Well, lets hope that you stop referring to their flawed circular reasoning in your repeated allusions to their deleterious mutation rate.
[This message has been edited by SLP2, 02-27-2002]
quote:Dr Page spends quite a bit of energy in his reply focusing on my “lack of training” in “the biological sciences”. I have never claimed to be an “expert” in “the biological sciences”, but I have read a wealth of material on the subject (particularly genetics) and am quite capable of identifying obvious inconsistencies with evolution. I should note that Dr Page has admitted to me in the past that population genetics is not his area of expertise (you'll soon see this is the case, in glaring fashion), yet he insists on making a formal education on the topic an issue.
From SLP`s web page: [QUOTE]PUBLICATIONS
Goodman, M., Czelusniak, J., Page, S.L., and Meireles, C. Where DNA Sequences Place Homo sapiens in a Phylogenetic Classification of Primates. In: Humanity from African Naissance to Coming Millenia. P.V. Tobias, (ed.). Firenze University Press, Florence, Italy, pp. 279-289. 2001.
Goodman, M., McConkey, E, and Page, S.L. Reconstructing Human Evolution in the Age of Genomic Exploration. In: New Perspectives in Primate Evolution & Behavior, B. Sherwood, (ed.),Westbury Publishing Co. in press.
Page, S.L., and Goodman, M. Catarrhine Phylogeny: Noncoding DNA Evidence for a Diphyletic Origin of the Mangabeys and for a Human-Chimp Clade. Mol Phylogenet Evol. 2001 Jan;18(1):14-25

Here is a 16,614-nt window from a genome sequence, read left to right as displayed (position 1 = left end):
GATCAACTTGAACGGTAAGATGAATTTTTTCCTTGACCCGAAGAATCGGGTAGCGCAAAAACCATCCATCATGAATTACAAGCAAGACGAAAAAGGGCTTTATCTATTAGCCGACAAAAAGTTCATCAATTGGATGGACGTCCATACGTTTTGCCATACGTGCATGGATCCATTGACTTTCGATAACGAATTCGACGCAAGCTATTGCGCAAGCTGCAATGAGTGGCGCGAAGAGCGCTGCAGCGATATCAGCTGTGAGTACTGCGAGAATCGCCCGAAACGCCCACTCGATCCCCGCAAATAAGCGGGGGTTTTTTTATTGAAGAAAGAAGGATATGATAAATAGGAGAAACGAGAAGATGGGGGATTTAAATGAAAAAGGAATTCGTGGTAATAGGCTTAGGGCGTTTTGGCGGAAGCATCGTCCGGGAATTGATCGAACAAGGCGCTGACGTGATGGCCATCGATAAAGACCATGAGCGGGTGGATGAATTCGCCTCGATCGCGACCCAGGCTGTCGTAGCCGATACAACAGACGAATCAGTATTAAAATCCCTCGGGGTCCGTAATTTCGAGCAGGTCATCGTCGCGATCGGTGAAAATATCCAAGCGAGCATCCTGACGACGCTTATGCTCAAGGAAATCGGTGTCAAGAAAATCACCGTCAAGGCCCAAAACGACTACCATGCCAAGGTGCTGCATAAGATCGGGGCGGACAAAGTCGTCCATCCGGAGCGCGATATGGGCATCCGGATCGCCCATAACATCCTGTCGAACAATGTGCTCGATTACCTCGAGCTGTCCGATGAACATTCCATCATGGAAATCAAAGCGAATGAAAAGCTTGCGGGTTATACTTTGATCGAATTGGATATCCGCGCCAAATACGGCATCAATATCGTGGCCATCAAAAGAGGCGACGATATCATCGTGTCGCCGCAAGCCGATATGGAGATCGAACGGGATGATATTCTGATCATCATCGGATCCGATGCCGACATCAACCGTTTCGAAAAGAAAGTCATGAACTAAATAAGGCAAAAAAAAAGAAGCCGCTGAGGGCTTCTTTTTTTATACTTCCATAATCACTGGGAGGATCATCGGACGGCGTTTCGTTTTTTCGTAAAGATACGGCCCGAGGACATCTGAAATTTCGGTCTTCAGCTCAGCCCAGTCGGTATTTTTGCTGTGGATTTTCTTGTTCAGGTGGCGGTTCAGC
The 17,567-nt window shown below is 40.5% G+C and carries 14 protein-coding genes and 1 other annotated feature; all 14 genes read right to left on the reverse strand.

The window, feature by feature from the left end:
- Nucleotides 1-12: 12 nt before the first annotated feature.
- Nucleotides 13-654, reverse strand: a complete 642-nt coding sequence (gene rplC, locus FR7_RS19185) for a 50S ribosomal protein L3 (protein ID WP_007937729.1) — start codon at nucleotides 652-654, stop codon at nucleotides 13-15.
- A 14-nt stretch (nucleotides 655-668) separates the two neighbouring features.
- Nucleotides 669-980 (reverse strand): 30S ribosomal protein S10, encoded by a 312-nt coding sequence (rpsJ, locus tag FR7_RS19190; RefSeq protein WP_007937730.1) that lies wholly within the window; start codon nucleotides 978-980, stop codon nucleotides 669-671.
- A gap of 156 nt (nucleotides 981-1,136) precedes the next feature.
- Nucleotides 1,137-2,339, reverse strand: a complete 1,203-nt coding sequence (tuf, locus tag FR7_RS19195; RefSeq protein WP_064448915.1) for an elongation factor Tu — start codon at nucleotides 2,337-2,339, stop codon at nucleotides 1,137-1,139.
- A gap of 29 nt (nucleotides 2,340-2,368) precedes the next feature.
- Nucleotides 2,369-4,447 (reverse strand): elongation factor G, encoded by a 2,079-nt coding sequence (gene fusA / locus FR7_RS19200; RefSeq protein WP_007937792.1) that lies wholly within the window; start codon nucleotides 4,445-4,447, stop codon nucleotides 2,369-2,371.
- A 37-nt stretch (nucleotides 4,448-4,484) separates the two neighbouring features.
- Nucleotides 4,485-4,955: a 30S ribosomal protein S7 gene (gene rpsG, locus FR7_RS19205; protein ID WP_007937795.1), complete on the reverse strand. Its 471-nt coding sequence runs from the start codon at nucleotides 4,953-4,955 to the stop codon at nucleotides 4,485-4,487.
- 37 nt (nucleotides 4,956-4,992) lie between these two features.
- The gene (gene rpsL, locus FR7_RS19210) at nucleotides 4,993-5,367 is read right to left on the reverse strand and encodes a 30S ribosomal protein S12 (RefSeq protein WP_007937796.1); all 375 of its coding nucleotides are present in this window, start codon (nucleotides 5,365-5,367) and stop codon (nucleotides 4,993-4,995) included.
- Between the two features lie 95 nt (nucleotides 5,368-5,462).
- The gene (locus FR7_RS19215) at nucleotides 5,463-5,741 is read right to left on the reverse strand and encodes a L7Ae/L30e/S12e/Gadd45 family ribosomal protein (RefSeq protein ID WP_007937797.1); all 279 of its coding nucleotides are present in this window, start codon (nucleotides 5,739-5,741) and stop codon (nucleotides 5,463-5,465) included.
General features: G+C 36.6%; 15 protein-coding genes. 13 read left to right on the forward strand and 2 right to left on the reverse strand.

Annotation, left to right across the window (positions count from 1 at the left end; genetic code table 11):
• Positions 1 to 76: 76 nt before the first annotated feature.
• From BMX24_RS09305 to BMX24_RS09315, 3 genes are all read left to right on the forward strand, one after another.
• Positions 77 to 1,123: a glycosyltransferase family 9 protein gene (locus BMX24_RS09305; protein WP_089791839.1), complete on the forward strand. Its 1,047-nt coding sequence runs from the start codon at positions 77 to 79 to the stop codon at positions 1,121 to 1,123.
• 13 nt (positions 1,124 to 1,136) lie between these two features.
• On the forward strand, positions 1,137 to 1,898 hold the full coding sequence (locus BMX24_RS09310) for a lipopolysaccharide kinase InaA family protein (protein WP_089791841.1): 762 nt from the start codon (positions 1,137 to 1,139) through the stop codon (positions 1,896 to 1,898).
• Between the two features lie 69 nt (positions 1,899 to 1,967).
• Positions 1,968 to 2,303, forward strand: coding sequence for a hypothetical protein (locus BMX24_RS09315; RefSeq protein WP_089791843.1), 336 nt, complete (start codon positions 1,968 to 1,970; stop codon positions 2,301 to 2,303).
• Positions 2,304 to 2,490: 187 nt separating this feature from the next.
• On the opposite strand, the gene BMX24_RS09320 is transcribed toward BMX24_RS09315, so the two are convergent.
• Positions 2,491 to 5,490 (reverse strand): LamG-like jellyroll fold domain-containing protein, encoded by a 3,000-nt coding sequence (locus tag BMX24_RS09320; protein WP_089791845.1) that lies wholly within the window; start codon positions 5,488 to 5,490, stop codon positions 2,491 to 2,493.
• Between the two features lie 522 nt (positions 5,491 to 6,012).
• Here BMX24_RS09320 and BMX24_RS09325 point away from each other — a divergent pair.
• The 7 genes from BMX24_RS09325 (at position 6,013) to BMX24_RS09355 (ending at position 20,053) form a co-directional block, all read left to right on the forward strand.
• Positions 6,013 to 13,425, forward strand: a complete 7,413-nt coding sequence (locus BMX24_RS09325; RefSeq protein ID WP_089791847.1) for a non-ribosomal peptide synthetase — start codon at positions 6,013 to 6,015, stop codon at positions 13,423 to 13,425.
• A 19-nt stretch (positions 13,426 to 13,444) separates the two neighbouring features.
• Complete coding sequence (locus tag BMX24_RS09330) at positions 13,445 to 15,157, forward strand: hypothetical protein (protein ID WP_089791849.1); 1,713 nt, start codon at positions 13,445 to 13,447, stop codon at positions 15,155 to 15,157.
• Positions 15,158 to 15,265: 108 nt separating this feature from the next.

Page, S.L., Chiu, C-H., and Goodman, M. Molecular phylogeny of Old World monkeys (Cercopithecidae) as inferred from gamma-globin DNA sequences. Mol Phylogenet Evol. 1999 Nov;13(2):348-59.
Chaves, R., Sampaio, I., Schneider, M. P., Schneider, H., Page, S. L., and Goodman, M. The place of Callimico goeldii in the callitrichine phylogenetic tree: evidence from von Willebrand factor gene (vWF) intron II sequences. Mol Phylogenet Evol. 1999 Nov;13(2):392-404.
Goodman, M., Page, S.L., Meireles, C.M., and Czelusniak, J. Primate phylogeny and classification elucidated at the molecular level. In: Evolutionary Theory and Processes: Modern Perspectives, S.P. Wasser (ed.), Kluwer Academic Publishers b.v., Dordrecht, The Netherlands, pp. 193-212, 1999.
Goodman, M., Porter, C.A., Czelusniak, J., Page, S.L., Schneider, H., Shoshani, J., Gunnell, G., and Groves, C.P. Toward a phylogenetic classification of primates based on DNA evidence complemented by fossil evidence. Mol. Phylogenet. & Evol. 9:585-598, 1998.
Meireles, C.M., Czelusniak, J., Page, S.L., Gumucio, D.L., Schneider, M.P.C., and Goodman, M. Testing a model of the fetal recruitment of gamma-globin genes in callitrichine New World monkeys. Blood Cells, Molecules, and Diseases 24:491, 1998.